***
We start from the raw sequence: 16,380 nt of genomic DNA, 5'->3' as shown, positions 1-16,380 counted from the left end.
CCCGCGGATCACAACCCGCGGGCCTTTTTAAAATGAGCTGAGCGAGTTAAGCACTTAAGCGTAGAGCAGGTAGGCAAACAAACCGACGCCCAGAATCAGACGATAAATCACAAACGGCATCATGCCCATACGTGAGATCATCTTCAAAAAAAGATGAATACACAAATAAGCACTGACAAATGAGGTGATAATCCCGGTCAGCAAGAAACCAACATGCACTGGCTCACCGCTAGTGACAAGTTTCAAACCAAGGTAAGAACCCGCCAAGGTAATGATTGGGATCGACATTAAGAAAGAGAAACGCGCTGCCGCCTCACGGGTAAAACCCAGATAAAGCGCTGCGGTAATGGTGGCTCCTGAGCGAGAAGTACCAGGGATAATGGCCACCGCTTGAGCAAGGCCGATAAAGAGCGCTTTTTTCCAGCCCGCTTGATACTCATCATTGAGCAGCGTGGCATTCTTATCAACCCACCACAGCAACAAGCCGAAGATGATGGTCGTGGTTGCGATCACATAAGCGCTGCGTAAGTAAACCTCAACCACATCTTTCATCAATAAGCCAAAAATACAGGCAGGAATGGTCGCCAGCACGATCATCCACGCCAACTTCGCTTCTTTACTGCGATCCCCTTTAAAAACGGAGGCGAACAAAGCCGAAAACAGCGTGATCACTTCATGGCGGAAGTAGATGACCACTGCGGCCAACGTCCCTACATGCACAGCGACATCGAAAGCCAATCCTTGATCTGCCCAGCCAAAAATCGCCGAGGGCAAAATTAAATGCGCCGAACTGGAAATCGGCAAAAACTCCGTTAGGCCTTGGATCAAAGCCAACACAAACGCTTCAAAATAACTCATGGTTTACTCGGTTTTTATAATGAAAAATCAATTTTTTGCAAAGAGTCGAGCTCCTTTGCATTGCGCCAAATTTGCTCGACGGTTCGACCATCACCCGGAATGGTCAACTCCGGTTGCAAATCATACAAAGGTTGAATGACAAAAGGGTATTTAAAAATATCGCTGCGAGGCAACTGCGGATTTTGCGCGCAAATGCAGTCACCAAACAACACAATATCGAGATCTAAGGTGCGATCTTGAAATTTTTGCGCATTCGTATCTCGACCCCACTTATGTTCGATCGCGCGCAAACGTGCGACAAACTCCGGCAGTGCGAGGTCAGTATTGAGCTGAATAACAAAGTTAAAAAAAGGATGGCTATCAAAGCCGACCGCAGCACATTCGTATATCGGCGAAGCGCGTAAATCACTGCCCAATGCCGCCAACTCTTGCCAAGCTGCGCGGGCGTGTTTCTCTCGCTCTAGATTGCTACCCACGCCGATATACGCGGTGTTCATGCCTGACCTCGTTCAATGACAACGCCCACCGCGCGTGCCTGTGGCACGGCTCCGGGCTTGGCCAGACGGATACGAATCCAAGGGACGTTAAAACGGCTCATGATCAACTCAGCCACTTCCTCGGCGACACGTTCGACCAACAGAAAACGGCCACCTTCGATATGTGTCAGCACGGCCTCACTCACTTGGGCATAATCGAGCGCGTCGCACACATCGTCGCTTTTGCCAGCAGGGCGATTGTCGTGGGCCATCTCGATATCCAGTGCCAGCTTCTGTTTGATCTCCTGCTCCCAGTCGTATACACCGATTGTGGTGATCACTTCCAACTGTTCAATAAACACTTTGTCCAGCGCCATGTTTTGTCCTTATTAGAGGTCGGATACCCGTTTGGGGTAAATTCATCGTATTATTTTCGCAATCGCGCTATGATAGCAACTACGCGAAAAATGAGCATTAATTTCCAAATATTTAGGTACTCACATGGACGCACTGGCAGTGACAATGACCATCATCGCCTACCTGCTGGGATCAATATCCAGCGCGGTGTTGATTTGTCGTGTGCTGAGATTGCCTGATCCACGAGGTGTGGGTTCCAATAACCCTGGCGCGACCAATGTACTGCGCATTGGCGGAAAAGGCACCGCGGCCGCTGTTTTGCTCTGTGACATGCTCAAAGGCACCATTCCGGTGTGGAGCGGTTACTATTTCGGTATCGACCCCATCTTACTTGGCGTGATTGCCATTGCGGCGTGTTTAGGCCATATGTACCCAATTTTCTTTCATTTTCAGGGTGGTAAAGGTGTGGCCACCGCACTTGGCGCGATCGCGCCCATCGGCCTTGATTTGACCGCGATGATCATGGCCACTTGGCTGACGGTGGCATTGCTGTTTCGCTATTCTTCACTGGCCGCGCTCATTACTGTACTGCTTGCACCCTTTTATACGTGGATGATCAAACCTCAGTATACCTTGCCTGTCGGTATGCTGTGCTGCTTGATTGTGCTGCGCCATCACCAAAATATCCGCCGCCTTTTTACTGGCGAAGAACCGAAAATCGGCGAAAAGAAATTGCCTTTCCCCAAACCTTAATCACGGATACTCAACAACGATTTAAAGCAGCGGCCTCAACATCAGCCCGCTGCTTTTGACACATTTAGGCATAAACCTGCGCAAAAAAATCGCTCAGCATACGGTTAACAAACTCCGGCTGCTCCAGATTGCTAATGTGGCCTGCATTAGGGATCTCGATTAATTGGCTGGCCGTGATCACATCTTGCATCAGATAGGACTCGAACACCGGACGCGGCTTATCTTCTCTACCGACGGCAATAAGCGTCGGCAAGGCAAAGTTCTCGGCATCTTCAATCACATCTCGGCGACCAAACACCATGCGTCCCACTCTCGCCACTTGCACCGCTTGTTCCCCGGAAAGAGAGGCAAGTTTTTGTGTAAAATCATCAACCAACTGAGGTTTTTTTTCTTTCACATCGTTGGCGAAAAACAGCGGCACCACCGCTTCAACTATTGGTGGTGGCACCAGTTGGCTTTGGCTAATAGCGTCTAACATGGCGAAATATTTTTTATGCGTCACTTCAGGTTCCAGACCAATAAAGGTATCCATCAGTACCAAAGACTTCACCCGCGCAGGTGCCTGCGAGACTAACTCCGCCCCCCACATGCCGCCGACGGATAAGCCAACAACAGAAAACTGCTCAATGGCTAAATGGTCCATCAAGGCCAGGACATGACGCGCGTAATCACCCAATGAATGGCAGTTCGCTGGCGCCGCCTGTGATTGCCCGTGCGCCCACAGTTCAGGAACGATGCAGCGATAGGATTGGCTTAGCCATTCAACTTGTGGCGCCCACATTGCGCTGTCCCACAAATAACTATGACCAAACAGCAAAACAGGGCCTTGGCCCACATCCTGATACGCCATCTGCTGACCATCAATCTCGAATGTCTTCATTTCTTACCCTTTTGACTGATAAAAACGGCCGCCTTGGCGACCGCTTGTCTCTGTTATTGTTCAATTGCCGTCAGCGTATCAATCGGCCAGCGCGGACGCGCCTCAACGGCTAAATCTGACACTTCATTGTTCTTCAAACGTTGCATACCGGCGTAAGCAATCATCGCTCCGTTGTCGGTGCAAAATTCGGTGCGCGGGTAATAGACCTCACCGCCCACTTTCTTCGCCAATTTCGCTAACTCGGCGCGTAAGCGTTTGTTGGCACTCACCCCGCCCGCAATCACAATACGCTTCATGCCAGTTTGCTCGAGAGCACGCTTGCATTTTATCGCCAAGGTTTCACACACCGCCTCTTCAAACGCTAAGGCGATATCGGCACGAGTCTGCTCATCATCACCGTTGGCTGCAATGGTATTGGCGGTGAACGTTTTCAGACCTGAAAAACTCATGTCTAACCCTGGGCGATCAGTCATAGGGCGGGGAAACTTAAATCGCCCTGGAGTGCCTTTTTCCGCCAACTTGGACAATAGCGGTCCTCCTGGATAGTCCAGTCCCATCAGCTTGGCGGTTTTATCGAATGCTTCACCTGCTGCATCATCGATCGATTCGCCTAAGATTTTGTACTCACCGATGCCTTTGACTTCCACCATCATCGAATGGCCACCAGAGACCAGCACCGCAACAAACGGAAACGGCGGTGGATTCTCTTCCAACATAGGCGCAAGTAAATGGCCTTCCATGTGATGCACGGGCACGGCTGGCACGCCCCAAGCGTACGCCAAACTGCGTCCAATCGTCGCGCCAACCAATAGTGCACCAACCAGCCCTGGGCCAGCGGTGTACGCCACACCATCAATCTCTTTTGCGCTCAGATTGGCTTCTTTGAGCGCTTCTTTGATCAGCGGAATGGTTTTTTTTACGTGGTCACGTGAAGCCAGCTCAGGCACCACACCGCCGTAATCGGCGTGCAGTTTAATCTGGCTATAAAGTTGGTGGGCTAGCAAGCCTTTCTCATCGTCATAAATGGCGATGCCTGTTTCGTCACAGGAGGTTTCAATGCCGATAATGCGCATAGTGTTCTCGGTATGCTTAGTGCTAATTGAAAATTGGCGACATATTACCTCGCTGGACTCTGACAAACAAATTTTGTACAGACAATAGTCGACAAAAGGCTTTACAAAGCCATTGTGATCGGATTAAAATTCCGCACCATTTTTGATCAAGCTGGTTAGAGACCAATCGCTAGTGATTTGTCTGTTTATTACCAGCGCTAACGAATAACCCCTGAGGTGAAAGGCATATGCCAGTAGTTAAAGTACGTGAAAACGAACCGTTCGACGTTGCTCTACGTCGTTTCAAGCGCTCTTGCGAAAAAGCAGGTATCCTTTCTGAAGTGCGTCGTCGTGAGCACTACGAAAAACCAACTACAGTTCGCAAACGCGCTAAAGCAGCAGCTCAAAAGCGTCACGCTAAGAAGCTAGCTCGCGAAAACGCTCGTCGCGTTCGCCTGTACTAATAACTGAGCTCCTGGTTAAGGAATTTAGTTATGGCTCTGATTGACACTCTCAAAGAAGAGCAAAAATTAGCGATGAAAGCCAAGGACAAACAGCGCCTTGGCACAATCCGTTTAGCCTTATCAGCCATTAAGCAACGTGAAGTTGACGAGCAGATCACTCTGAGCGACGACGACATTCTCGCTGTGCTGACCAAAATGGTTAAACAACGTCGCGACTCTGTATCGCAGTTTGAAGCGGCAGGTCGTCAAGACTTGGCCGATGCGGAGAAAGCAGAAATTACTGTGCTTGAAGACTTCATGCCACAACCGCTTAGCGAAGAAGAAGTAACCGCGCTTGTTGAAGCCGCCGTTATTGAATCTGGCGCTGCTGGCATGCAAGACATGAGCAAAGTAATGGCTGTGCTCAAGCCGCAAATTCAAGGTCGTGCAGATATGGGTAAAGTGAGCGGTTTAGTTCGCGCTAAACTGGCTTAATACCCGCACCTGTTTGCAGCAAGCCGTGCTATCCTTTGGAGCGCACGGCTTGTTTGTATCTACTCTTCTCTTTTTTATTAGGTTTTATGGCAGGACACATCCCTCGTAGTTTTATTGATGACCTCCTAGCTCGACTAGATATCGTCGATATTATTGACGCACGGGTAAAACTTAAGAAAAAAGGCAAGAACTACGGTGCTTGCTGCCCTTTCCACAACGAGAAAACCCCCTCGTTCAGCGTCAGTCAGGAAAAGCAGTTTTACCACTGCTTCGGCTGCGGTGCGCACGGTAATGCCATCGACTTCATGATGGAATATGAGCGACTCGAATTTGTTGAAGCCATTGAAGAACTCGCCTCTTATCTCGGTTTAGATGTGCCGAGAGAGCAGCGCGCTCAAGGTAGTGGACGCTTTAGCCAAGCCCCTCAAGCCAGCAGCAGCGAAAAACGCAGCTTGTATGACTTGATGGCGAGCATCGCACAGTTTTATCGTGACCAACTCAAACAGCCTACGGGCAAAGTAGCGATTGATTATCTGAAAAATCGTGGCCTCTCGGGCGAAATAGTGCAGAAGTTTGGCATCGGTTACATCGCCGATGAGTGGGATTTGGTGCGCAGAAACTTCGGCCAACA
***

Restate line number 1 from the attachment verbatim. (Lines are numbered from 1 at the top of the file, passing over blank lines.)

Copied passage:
We start from the raw sequence: 16,380 nt of genomic DNA, 5'->3' as shown, positions 1-16,380 counted from the left end.